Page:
Heading North to Find Peace: Why You Should Visit Norway

Heading North to Find Peace: Why You Should Visit Norway

Life is busy for most of us. Overloaded schedules and apps designed to give us a constant stream of dopamine can lead to stress and anxiety that have us questioning if we are living life in the best way. Constantly questioning ourselves is a recipe for angst. Some people turn to pharmaceuticals or even illicit drugs to help alleviate that angst. Others turn to mindless activities that allow them to check out of reality for a little while through an artificial environment.

But what if you want to escape to the wilds to unwind and re-ground yourself?

There are thousands of places to visit in this world that offer peace via the outdoors. Why not travel to the land of the Nobel Peace Prize and experience the stunning beauty that is Norway?

The Views

Norway is a land of many facets, and the weather and environment provide the opportunity to experience the long darkness and cold of winter, as well as the reward of a stunning summer filled with long hours of sunlight and warm temps. 

The land has been thoroughly carved by glaciers of eras both old and current. This provides a very welcome playground for boating enthusiasts, with fjords sporting water ranging in color from emerald green to indigo blue. The depths of the waterways that traverse the Norwegian side of the Scandinavian Peninsula range from as deep as 4,200 feet, and almost all are deeper than visitors would expect.

The adjoining cliffs and mountains serve as a stark juxtaposition between depth and height, almost serving as lines of perspective that force the eye to follow the fjord into the distance, watching as the high reaches of the shorelines shrink and swallow up the point where the water disappears on the horizon. These blunt and sheer cliffs also offer amazing viewpoints for those willing to hike to the tops of the rock formations.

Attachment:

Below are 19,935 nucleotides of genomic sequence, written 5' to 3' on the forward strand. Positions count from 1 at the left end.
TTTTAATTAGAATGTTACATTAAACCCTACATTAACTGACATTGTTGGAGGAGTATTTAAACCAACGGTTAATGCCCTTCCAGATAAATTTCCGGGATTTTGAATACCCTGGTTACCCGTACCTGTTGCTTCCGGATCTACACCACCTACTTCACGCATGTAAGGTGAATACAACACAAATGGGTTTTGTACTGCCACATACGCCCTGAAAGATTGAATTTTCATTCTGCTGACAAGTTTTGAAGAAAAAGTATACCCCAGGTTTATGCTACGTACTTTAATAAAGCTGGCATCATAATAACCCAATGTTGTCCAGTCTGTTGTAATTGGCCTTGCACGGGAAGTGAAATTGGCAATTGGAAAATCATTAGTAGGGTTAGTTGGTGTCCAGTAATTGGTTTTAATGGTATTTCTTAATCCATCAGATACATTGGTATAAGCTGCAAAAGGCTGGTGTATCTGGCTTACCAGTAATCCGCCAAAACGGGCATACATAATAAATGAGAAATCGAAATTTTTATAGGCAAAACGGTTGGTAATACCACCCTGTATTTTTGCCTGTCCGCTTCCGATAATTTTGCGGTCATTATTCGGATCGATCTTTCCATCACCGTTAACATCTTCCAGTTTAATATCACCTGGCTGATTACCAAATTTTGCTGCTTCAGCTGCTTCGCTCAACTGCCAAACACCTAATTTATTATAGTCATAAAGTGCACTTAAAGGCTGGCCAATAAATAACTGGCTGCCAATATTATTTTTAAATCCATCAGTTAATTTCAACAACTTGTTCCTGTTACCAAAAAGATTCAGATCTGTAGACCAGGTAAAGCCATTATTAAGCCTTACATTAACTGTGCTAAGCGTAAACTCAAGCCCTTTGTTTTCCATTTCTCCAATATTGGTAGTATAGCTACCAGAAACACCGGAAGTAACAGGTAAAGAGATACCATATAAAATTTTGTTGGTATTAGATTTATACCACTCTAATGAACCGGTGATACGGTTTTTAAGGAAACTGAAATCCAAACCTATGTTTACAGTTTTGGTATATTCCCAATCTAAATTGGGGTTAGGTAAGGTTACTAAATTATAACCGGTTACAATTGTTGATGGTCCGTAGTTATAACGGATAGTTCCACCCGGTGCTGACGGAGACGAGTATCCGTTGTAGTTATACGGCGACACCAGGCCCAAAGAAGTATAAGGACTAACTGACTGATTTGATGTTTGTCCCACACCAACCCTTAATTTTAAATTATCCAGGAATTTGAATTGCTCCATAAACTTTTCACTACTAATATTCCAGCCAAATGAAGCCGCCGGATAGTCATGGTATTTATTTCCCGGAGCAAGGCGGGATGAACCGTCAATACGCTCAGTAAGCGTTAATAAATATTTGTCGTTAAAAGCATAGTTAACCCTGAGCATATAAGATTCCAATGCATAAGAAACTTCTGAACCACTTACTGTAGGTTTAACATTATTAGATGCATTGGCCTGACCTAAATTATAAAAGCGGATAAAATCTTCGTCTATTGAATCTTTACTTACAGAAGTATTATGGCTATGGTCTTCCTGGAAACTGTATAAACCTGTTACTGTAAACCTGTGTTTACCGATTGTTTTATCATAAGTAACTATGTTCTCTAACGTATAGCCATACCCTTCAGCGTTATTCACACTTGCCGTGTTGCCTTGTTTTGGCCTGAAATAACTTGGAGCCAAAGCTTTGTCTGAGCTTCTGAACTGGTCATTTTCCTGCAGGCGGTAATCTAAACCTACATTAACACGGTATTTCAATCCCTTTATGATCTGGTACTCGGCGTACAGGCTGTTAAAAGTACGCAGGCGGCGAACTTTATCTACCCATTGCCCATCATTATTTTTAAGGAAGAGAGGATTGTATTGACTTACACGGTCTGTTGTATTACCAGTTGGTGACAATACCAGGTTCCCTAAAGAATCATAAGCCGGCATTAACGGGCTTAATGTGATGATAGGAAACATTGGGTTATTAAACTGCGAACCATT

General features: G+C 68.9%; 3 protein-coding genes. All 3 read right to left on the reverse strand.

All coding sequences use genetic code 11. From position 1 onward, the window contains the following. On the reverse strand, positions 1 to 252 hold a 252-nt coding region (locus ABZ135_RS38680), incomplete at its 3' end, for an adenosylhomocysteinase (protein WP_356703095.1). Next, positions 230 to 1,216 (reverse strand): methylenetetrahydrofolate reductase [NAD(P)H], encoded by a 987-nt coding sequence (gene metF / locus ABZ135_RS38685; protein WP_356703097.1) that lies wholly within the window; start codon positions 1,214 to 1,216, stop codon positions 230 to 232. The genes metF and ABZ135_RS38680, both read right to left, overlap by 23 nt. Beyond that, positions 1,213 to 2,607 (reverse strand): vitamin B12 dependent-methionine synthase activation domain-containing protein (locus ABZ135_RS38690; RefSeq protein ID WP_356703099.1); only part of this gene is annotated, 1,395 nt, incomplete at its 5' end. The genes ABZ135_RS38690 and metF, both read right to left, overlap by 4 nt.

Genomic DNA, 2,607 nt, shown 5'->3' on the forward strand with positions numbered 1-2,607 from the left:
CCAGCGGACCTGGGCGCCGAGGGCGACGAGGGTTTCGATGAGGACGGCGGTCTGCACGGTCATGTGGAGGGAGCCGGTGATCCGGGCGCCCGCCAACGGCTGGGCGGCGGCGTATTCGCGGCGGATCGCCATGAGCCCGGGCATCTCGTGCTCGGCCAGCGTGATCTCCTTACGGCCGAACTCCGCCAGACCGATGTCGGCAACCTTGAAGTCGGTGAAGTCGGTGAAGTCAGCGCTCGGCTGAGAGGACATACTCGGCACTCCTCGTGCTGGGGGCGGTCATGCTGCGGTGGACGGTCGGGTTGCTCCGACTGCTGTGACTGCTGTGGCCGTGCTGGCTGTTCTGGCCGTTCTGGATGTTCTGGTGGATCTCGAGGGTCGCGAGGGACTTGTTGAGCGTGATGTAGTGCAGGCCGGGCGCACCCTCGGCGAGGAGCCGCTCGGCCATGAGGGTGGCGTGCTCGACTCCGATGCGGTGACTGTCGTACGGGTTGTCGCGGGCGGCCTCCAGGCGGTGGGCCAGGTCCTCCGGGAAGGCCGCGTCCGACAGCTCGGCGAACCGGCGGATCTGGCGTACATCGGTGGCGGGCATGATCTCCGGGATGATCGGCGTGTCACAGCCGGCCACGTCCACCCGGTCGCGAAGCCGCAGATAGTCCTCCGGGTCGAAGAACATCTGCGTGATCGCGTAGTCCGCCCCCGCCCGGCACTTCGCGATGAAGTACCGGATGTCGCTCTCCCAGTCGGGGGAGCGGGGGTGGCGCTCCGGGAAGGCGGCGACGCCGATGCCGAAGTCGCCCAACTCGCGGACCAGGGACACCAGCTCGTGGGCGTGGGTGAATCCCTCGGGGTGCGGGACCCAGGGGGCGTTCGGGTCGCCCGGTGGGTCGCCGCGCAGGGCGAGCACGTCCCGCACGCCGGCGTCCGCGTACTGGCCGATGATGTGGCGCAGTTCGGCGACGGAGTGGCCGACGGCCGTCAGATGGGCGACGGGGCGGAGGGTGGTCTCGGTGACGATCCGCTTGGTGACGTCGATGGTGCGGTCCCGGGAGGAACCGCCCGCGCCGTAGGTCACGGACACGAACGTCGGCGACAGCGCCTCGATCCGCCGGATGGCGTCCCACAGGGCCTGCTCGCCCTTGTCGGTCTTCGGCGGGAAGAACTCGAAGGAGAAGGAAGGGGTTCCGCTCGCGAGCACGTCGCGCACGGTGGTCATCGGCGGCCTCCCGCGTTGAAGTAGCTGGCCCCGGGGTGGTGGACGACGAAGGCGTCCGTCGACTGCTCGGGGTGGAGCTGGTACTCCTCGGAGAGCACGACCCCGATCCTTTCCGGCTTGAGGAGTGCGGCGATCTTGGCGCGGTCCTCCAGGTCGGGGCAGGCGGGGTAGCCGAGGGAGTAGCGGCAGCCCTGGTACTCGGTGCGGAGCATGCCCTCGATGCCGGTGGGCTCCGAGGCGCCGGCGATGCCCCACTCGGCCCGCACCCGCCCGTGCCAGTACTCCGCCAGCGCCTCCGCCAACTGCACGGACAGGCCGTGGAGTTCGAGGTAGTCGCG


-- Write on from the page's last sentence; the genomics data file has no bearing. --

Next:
The Culture

The limited time to enjoy the summer and the extended time to enjoy the winter breed hearty people who believe in getting out into the outdoors and enjoying it for all it is worth. The Norwegian people are very well known for famous alpinists and explorers, and trips to the ski slopes are as common as trips to the fjords for summer vacation. 

The general attitude of Norwegians is one of friendliness but also, self-reliance. This lends perfectly to their rule of “right of access”, which means that as long as you don’t encroach upon other homes or campers and you take care of the land and leave it better than how you found it, you are permitted to strike a camp wherever you please. Of course, there are some exceptions to that rule, but overall the ability to hike and camp as you please is a welcome opposite to the general American view of permits and permissions required at all times. 

The Mood

Where you travel to in Norway is the factor that will most determine what sort of mood you may find yourself in. As a country with a population that mostly speaks English in addition to their native language, getting around the country can be surprisingly easy to navigate. The further you get from the major population centers, the more likely you are to encounter an issue with language being a barrier. Learning at least some basics in Norwegian will tend to ingratiate you at least a bit to your hosts.

The Norwegians have a common word for happiness related to the outdoors. That word is firluftsliv — or “outdoor life” — and is a type of philosophy for the people of Norway. In general, it means to get out and enjoy the outdoors, regardless of climate, age, or activity. The word is a reminder to unplug and center yourself.

Norway is an excellent place to visit for experiencing new vistas and perhaps getting some inspiration from a culture that appreciates the need to get out and go wild just as much as the need to live within the modern world. While it can be a little expensive for Americans, the recent exchange rate between US Dollars and Norwegian Kroner has made it cheaper than ever for Americans to make the trip without taking out a loan.

Regardless of the cost, make Norway a destination to visit and explore.

Photo by Adam Edgerton on Unsplash